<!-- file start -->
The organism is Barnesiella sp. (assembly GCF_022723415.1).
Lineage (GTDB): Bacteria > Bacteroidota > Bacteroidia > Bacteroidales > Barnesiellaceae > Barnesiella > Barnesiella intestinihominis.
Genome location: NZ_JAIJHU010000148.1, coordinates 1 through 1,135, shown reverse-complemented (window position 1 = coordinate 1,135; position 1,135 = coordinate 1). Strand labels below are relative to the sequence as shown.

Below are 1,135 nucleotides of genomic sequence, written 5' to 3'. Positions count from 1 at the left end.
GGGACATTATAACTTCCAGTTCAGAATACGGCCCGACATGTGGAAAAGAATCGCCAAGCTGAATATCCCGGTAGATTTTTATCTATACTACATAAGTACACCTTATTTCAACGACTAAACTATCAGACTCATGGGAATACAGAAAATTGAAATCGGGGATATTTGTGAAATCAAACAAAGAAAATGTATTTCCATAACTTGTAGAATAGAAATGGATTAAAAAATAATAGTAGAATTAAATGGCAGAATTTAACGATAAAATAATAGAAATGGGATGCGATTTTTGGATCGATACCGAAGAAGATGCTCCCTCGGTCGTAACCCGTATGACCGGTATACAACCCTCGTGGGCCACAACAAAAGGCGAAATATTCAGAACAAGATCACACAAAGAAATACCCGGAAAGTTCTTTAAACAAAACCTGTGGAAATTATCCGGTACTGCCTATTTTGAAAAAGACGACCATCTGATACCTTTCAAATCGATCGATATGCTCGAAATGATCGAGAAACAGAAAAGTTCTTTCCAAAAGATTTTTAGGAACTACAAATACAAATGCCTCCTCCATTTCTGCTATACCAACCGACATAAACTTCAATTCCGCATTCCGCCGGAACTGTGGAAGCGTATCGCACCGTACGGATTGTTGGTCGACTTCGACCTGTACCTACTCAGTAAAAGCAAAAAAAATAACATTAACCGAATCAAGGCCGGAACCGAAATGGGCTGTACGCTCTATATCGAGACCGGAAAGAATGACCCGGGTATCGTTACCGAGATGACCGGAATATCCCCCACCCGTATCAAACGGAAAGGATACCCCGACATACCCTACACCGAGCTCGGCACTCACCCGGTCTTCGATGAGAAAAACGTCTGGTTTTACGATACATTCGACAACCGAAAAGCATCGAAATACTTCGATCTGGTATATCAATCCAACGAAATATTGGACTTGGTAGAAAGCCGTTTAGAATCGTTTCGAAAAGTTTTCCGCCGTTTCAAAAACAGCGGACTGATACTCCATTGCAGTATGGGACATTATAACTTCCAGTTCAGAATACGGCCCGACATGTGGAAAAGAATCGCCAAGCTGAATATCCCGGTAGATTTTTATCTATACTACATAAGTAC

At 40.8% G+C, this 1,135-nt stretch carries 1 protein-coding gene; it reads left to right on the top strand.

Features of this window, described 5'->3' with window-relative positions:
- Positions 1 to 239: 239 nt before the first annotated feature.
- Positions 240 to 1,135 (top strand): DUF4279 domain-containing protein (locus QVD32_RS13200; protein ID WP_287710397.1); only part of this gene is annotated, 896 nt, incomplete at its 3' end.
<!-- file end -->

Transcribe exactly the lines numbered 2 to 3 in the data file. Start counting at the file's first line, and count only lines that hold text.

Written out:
Lineage (GTDB): Bacteria > Bacteroidota > Bacteroidia > Bacteroidales > Barnesiellaceae > Barnesiella > Barnesiella intestinihominis.
Genome location: NZ_JAIJHU010000148.1, coordinates 1 through 1,135, shown reverse-complemented (window position 1 = coordinate 1,135; position 1,135 = coordinate 1). Strand labels below are relative to the sequence as shown.